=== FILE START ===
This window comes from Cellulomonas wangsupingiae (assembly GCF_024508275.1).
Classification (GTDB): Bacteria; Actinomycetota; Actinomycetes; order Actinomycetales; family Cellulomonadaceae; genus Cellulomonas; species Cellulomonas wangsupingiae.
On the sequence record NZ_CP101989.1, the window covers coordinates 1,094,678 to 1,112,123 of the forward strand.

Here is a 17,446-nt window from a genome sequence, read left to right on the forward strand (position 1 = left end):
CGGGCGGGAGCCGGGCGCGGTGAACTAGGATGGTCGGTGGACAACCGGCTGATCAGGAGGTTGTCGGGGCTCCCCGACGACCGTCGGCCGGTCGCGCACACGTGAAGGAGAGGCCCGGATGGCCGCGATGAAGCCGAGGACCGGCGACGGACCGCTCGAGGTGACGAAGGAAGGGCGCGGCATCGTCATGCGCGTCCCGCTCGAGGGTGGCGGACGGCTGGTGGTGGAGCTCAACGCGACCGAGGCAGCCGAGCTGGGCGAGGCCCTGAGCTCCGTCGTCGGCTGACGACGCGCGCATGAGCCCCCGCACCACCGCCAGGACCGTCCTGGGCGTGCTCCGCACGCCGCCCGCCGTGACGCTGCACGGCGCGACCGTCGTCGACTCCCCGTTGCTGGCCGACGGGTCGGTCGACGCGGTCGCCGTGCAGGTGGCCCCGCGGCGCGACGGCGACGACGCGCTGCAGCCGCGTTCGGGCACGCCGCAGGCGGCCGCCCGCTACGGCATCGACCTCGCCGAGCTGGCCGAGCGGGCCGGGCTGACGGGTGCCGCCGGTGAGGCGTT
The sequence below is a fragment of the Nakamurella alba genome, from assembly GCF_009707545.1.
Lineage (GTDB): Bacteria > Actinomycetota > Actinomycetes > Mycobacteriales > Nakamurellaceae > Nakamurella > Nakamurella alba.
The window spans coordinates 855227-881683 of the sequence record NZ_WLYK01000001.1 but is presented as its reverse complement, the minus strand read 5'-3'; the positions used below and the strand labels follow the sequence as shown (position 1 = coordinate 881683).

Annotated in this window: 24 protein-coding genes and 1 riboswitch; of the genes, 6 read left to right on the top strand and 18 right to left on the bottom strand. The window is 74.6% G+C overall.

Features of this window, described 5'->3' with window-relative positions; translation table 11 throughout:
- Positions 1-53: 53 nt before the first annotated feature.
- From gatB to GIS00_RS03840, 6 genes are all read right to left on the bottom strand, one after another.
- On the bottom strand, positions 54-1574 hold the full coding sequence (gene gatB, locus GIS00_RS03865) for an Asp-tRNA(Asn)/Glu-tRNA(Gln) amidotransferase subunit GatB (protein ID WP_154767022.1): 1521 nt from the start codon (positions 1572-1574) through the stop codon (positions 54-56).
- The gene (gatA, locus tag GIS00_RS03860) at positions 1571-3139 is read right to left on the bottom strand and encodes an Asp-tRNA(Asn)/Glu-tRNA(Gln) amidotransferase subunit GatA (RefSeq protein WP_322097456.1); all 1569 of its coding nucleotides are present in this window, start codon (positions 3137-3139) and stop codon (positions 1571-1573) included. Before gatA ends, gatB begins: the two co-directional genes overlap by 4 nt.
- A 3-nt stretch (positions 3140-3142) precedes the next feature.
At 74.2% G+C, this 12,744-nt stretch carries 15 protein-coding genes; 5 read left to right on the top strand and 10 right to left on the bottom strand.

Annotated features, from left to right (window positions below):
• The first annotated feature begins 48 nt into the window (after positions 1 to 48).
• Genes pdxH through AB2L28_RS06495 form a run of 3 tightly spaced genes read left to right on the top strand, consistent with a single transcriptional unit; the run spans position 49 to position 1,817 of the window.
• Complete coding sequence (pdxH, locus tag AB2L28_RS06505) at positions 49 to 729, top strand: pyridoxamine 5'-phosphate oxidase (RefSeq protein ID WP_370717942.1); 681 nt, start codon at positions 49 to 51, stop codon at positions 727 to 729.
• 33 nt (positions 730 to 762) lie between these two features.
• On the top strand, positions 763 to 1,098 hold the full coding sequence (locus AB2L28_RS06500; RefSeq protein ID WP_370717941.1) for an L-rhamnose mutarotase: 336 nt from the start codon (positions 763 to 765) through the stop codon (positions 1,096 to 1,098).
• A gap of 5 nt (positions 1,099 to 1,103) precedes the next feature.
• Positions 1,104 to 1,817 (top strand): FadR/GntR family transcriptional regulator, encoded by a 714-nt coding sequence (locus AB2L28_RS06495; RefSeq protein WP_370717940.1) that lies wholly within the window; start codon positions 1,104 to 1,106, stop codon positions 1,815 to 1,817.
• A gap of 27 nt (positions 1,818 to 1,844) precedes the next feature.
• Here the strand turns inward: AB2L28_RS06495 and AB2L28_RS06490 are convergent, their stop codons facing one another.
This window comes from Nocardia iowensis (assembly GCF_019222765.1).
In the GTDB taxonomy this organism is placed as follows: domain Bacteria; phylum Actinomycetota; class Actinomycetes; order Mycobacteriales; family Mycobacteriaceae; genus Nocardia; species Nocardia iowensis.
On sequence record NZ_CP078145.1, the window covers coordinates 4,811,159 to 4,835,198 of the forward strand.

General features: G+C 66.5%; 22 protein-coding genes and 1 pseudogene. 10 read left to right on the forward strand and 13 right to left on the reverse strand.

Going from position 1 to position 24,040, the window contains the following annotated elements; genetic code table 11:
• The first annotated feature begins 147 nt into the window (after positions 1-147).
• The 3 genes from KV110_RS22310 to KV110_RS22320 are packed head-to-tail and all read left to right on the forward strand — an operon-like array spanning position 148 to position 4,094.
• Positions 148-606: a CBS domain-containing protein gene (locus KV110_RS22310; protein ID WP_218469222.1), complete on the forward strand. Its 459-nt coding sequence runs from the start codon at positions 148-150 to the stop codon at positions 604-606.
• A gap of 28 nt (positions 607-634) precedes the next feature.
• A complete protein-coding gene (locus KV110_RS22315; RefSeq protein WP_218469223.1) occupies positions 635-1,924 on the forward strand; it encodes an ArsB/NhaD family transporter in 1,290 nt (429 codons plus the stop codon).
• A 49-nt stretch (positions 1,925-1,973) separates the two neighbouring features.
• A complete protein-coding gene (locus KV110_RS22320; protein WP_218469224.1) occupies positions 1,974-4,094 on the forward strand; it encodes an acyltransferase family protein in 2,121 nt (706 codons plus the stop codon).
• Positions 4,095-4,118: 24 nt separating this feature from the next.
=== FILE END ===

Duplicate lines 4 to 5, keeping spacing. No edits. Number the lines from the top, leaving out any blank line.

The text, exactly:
Here is a 17,446-nt window from a genome sequence, read left to right on the forward strand (position 1 = left end):
CGGGCGGGAGCCGGGCGCGGTGAACTAGGATGGTCGGTGGACAACCGGCTGATCAGGAGGTTGTCGGGGCTCCCCGACGACCGTCGGCCGGTCGCGCACACGTGAAGGAGAGGCCCGGATGGCCGCGATGAAGCCGAGGACCGGCGACGGACCGCTCGAGGTGACGAAGGAAGGGCGCGGCATCGTCATGCGCGTCCCGCTCGAGGGTGGCGGACGGCTGGTGGTGGAGCTCAACGCGACCGAGGCAGCCGAGCTGGGCGAGGCCCTGAGCTCCGTCGTCGGCTGACGACGCGCGCATGAGCCCCCGCACCACCGCCAGGACCGTCCTGGGCGTGCTCCGCACGCCGCCCGCCGTGACGCTGCACGGCGCGACCGTCGTCGACTCCCCGTTGCTGGCCGACGGGTCGGTCGACGCGGTCGCCGTGCAGGTGGCCCCGCGGCGCGACGGCGACGACGCGCTGCAGCCGCGTTCGGGCACGCCGCAGGCGGCCGCCCGCTACGGCATCGACCTCGCCGAGCTGGCCGAGCGGGCCGGGCTGACGGGTGCCGCCGGTGAGGCGTT